I have recently been reading a charming little book picked up at a secondhand book shop, An Everlasting Meal, Cooking with Economy and Grace, by Tamar Adler. It's lovely popping into that store when you have a bit of time between things, getting a "free" book for later browsing with a cup of latte. I say "free" because my account usually has a credit line from books brought in for re-sale.
Books about cooking and food in general, or cookbooks are especially nice when you come away with at least one excellent idea or re-encouragement. This particular book had more than one, and reinforced something taken away from another recent purchase - A New Way to Dinner from Food 52 - purposefully preparing food ahead of time - not left-overs, combining various previously made foods in creative ways. Also a good bit on how to "sharpen strategies for turning failures into successes."
Along those lines, I like Adler's note: "A recipe for onion bread soup from Simple French Cooking by Richard Olney demands stale bread that is 'coarse, vulgar, compact.' We have all tossed loaves for meeting that description at some point. Stale bread cannot be bought. It must be waited for, which gives all dishes containing it the weight of philosophical ballast, as well as dietary and budgetary ones."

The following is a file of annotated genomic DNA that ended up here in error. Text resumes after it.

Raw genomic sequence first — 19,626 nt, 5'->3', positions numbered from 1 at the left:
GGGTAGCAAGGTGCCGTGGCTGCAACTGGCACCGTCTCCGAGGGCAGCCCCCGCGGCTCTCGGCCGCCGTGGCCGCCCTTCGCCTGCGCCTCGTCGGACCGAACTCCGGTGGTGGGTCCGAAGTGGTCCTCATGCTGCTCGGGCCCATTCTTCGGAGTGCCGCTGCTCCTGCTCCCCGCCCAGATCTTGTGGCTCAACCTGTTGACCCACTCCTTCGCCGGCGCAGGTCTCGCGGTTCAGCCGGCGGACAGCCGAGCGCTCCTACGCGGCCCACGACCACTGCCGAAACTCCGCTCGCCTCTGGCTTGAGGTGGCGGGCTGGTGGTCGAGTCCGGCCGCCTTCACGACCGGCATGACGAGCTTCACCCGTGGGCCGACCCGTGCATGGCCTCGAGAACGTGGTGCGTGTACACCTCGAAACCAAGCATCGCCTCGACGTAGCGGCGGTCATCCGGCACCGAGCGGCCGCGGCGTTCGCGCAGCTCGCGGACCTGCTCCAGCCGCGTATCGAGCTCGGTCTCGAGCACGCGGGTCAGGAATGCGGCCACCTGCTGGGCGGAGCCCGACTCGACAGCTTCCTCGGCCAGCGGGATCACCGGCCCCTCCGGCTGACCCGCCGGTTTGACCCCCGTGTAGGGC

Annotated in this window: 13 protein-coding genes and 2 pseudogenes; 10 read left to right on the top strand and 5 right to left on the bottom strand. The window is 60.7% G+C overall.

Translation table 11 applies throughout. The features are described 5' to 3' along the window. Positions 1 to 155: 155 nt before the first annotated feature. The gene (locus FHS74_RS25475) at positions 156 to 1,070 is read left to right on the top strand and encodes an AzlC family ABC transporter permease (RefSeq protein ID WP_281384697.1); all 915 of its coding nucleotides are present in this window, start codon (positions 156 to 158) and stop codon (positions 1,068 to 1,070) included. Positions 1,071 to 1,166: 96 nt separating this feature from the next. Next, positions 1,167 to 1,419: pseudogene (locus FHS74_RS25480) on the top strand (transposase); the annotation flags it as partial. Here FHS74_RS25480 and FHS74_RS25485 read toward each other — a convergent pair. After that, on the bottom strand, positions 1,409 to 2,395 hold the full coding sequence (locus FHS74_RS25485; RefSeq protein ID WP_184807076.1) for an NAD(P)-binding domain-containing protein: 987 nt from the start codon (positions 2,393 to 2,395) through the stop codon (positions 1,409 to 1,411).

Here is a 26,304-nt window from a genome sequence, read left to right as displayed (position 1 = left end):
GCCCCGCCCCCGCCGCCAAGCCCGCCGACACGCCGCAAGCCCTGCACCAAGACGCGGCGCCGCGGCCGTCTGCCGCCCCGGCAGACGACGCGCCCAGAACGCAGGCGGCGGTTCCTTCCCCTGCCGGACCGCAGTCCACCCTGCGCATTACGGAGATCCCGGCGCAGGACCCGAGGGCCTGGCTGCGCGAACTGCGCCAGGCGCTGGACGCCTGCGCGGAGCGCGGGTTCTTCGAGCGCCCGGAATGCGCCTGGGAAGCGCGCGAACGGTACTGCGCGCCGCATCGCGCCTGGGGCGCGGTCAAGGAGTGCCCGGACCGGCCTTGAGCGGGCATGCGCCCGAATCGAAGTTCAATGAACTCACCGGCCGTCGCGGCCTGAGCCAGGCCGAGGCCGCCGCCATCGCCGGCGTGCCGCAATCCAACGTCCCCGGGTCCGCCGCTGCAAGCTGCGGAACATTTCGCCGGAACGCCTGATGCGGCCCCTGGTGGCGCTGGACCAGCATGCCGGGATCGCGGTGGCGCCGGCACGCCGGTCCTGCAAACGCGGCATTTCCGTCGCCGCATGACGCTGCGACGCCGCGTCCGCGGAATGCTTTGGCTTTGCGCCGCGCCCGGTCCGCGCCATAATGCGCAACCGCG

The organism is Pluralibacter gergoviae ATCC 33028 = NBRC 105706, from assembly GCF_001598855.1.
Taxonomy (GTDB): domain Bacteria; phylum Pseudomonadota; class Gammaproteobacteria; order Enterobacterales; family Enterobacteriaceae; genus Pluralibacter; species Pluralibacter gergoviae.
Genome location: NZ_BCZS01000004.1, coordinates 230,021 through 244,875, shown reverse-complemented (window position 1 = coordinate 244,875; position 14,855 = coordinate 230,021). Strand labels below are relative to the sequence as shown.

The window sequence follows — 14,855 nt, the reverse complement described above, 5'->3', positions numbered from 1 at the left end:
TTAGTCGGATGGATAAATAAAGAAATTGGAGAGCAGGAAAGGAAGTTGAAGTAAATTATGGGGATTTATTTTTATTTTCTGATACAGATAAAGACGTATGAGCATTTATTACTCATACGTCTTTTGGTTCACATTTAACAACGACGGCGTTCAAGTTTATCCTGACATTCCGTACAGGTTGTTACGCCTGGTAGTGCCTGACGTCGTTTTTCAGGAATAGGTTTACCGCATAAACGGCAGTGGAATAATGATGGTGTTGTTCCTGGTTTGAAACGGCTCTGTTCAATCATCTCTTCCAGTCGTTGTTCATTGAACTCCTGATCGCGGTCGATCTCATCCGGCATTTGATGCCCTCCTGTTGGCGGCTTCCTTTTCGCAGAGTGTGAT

And on the subject of adding herbs: "Fresh herbs have always been relied on to perk up whatever needs perking. Parsley, in particular, has long been called into duty when things were fading: in ancient Greece, anyone or anything on its way out was said to be 'in need of parsley'." I often feel that way myself.
Tamar Adler, a former editor at Harper's Magazine, and chef at Chez Panisse and Prune, her writing in this book, on everything from eggs to olives is both wise and insightful, as well as being delicious and thought provoking. Besides her interesting philosophical ramblings she does include lots of recipes, and with approachable instruction.